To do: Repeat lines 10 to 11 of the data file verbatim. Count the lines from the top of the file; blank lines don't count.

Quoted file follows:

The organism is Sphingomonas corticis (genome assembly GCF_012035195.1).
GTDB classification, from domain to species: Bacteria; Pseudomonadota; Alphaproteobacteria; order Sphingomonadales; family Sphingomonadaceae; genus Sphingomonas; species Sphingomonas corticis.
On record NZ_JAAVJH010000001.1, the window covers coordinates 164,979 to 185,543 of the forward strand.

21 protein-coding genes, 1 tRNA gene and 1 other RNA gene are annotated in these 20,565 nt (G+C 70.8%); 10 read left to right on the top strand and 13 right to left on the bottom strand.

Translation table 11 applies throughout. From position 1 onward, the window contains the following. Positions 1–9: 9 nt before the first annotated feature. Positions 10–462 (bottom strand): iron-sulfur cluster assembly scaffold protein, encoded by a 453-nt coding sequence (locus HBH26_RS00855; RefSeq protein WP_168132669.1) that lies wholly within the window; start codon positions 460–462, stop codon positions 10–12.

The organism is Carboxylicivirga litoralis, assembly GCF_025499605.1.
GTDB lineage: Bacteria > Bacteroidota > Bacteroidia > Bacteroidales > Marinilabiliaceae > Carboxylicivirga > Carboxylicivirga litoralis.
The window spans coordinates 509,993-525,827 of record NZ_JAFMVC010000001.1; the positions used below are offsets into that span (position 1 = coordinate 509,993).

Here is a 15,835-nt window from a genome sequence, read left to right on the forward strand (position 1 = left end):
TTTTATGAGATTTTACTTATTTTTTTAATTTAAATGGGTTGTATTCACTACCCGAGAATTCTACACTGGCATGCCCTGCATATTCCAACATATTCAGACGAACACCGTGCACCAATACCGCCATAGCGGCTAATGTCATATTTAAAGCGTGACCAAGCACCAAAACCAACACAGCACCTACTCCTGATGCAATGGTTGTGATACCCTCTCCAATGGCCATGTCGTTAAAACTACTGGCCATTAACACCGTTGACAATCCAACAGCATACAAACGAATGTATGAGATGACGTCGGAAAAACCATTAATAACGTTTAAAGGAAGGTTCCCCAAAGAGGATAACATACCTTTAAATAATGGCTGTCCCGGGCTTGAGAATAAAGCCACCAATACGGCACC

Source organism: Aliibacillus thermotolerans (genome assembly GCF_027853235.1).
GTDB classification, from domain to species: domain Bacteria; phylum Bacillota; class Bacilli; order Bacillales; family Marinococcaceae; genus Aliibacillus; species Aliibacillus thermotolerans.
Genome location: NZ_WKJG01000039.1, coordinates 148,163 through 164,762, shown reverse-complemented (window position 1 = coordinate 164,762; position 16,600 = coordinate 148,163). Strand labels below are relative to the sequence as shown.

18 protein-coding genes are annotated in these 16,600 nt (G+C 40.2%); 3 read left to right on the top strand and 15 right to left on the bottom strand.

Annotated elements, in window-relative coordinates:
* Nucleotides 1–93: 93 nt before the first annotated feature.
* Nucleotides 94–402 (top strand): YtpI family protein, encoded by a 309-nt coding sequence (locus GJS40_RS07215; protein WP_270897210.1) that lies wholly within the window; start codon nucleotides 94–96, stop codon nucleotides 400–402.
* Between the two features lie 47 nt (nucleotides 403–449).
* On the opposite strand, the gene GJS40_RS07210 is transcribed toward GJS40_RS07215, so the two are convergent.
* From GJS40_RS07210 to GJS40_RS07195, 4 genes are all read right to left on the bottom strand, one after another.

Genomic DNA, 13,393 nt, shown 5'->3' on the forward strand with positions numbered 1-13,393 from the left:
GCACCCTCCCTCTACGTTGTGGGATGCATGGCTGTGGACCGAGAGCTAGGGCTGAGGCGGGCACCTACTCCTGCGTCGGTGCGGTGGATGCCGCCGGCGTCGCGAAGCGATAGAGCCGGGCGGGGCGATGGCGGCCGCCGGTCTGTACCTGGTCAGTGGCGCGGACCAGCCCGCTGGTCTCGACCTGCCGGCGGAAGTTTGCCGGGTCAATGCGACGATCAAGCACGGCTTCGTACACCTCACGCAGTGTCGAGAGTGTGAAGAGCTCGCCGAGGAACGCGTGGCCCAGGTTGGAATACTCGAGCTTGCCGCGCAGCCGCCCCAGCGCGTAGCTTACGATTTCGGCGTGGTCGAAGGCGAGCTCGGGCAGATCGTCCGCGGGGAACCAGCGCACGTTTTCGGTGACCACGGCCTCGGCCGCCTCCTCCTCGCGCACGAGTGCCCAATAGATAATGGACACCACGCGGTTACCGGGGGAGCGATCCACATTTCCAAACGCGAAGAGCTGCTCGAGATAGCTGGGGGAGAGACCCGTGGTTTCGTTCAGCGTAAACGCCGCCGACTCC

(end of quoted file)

TTTTATGAGATTTTACTTATTTTTTTAATTTAAATGGGTTGTATTCACTACCCGAGAATTCTACACTGGCATGCCCTGCATATTCCAACATATTCAGACGAACACCGTGCACCAATACCGCCATAGCGGCTAATGTCATATTTAAAGCGTGACCAAGCACCAAAACCAACACAGCACCTACTCCTGATGCAATGGTTGTGATACCCTCTCCAATGGCCATGTCGTTAAAACTACTGGCCATTAACACCGTTGACAATCCAACAGCATACAAACGAATGTATGAGATGACGTCGGAAAAACCATTAATAACGTTTAAAGGAAGGTTCCCCAAAGAGGATAACATACCTTTAAATAATGGCTGTCCCGGGCTTGAGAATAAAGCCACCAATACGGCACC

Source organism: Aliibacillus thermotolerans (genome assembly GCF_027853235.1).